Success! We have been wanting to get PennDot to take the unTOLL booth survey and these nice surveyors completed one.
Based on casual observance by the members and employees of Street Road Artists Space, the unTOLL Booth has served as a deterrent to trespassing. Once the it was installed, vehicular traffic in the cut-through decreased. Although not state sanctioned, the unTOLL Booth seems to have served as a symbol of authority and to have created a boundary on the property and rerouted traffic to the road.
The Survey results for Route 41 unTOLLed Stories revealed some surprising results. Most respondents (39%) were recently local residents. 19% of respondents were born and raised in the area. 35% of visitors reported that they were just passing through. When asked what type of road Route 41 should be, 52% of respondents thought the road should remain a two lane road, whereas 42% thought the road should be widened to a four lane thoroughfare . 39% of respondents thought of the road as a country road and 29% thought the road was a good connector.
To increase safety, the installation of a traffic light was favored by 19% of respondents. A traffic circle by 35% and "other" by 32%. In discussion with the community. The term roundabout (as a traffic calming mechanism) is the correct and preferred description of the round structure and may be the "other" respondents were referring to.
Most respondents were unaware that they were trespassing (68%). The remaining 32% were aware that they were trespassing. Asked why they were trespassing, 42% said for arts sake while 19% said for safety and 19% said they were curious.
A large portion of the results were collected during the opening, closing and special events for Arterial Motives. Most favored the site to remain a destination Arts Center (32%) with other choices such as a bank, convenience store, trampoline park and field of dreams sharing the remanding percentage of the responses.
The unTOLL booth has been operational for over a month. Fewer vehicles are trespassing and using the Street Road property as a right of way. Is it the official symbol of authority that the booth imposes? Do motorists assume their actions are being watched? Is the booth a deterrent to freedom of movement? This plywood and plexiglass structure changed the traffic pattern and behavior of motorists at this intersection.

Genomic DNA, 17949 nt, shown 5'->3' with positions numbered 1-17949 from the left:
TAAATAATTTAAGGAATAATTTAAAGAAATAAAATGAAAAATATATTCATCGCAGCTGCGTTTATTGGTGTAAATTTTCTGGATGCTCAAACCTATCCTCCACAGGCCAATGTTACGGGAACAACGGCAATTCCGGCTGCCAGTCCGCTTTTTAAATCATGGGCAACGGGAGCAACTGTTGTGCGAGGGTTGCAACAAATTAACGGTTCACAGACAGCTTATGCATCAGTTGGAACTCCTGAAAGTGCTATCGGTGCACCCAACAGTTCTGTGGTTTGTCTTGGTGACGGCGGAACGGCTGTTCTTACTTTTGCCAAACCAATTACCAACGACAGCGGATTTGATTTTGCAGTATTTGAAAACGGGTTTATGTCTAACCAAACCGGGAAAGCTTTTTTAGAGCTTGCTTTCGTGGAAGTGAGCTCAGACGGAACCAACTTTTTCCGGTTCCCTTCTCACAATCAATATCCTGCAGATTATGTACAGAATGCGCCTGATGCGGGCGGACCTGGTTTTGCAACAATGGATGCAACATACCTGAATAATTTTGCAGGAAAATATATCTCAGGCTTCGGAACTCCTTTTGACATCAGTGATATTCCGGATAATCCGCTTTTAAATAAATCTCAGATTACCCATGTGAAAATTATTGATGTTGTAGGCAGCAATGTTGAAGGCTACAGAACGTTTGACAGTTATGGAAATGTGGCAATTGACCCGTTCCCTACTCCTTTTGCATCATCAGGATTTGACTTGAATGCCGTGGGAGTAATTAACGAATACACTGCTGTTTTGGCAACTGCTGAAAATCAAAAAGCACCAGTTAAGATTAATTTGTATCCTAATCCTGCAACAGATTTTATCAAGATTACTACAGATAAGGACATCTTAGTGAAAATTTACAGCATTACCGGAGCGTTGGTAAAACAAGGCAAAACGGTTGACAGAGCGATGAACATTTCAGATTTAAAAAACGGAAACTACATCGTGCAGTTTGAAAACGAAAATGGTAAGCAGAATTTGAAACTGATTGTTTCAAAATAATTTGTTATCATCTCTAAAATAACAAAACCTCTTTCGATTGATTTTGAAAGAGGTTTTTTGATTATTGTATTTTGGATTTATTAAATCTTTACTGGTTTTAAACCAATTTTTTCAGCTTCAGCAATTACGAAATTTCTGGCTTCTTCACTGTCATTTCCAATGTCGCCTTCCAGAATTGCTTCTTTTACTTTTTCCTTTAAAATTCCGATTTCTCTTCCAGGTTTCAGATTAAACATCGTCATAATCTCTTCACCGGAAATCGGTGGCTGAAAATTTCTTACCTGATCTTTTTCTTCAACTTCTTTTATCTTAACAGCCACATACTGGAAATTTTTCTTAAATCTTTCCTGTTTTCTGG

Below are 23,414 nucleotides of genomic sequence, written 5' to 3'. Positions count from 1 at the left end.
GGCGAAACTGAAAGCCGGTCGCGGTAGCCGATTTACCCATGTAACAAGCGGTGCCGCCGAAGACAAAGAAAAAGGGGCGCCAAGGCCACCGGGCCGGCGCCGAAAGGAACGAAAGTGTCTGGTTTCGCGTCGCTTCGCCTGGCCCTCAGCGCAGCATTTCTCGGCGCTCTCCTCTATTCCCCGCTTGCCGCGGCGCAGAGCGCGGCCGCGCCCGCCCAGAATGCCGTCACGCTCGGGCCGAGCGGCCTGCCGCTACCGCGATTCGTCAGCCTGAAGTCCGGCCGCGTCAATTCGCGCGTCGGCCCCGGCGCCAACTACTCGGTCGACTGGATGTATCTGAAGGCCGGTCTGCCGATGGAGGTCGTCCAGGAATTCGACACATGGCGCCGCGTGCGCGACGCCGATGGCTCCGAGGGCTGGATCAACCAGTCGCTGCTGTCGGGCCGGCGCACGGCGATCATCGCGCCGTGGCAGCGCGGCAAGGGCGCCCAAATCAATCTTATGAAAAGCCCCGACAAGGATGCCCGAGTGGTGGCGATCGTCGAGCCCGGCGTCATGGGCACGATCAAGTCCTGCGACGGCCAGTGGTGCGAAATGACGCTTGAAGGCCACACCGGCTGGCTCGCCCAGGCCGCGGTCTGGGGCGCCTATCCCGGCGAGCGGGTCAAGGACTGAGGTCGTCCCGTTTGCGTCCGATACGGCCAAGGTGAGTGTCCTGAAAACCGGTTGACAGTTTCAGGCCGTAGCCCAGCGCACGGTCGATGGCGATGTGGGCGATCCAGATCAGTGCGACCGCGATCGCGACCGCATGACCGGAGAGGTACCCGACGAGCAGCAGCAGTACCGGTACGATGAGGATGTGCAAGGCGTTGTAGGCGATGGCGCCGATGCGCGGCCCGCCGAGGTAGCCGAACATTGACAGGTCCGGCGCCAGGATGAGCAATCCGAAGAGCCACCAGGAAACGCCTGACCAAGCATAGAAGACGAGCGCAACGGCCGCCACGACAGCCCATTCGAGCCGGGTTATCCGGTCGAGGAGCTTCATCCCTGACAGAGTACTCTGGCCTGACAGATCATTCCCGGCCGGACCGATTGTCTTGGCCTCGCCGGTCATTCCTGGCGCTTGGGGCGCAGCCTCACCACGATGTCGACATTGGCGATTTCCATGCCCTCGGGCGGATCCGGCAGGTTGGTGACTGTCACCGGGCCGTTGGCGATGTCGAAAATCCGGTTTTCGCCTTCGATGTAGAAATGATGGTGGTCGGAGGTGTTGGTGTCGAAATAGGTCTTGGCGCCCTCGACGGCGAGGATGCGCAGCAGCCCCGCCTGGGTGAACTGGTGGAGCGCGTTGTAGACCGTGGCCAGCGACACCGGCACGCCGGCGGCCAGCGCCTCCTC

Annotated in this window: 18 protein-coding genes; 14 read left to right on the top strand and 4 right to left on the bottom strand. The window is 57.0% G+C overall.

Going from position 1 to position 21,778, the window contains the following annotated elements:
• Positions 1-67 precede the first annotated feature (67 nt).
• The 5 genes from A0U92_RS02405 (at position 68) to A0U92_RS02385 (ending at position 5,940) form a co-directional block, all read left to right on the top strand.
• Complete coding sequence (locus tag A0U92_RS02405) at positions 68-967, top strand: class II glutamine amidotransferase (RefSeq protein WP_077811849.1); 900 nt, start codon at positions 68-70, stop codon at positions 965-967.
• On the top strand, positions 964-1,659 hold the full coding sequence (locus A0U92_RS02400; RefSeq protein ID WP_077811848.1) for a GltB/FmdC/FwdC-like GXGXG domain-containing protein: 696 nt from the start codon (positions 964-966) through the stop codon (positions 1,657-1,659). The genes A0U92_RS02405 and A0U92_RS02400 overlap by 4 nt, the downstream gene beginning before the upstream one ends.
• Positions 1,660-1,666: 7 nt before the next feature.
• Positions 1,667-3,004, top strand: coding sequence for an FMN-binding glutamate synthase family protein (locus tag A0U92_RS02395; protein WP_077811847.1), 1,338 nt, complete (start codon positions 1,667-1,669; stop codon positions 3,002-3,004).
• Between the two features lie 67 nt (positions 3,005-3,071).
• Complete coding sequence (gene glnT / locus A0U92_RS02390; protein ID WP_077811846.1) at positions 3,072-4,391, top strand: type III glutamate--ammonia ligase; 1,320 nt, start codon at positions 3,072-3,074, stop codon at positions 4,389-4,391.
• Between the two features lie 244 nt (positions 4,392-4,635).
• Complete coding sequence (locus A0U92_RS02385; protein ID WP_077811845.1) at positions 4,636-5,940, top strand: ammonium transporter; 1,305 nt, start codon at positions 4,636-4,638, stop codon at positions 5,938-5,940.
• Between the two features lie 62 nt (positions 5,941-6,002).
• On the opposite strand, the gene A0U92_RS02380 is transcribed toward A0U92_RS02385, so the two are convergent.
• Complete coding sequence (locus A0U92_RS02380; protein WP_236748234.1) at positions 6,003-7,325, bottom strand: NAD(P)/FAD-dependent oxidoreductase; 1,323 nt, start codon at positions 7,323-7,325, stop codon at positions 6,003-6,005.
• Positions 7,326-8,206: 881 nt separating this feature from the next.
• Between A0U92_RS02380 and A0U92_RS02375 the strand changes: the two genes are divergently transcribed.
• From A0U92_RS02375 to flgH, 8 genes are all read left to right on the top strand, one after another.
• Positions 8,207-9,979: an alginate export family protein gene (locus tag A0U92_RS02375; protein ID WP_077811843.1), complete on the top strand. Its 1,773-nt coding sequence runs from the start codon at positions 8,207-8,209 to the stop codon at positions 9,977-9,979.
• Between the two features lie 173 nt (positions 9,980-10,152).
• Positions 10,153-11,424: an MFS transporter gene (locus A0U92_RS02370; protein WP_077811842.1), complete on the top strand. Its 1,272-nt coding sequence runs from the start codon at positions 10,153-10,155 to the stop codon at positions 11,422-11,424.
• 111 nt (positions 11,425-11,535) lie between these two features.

Across the country, gated communities block access of certain areas to the general public. Security is promised, but is safety achieved? And at what cost? Who or what else is being kept out of these neighborhoods? Is the interchange of ideas limited by limited access?
Up and down the coasts in the United States, private communities bar the general public access to oceans. Is it appropriate to block access to the ocean for miles with gatehouses and security details? Do residents become sequestered citizens? The tides ebb and flow and the line in the sand constantly changes. Below are images of gatehouses which prohibit entry to neighborhoods that are adjacent to the sea. Are sentinels to the sea necessary?
Tom Savage is the craftsman extraordinare who revived the Street Road cottage when it was a falling down shack held together by a bit of old tar paper. He and his team are the expert builders behind the unTOLLed Stories booth, and though we knew it'd turn out wonderfully, it's much more than than we ever imagined, a remarkable work of craftsmanship. Thank you thank you Tom and thanks to your team - Neal Hess and Matt Buskell. We are so excited to see this thing in action all summer - Felise and Emily
unTOLLed stories, by Felise Luchansky and Emily Artinian is a participatory artwork that's part of Street Road's Arterial Motives exhibition. Open on Fridays from 3-4pm, and Saturdays from 1-2pm for the duration of the exhibition, unTOLLed stories is a toll booth on the Street Road site. Drivers are paid a toll in exchange for participating in a survey about local traffic – especially the habit of local drivers to use the Street Road property as a short cut.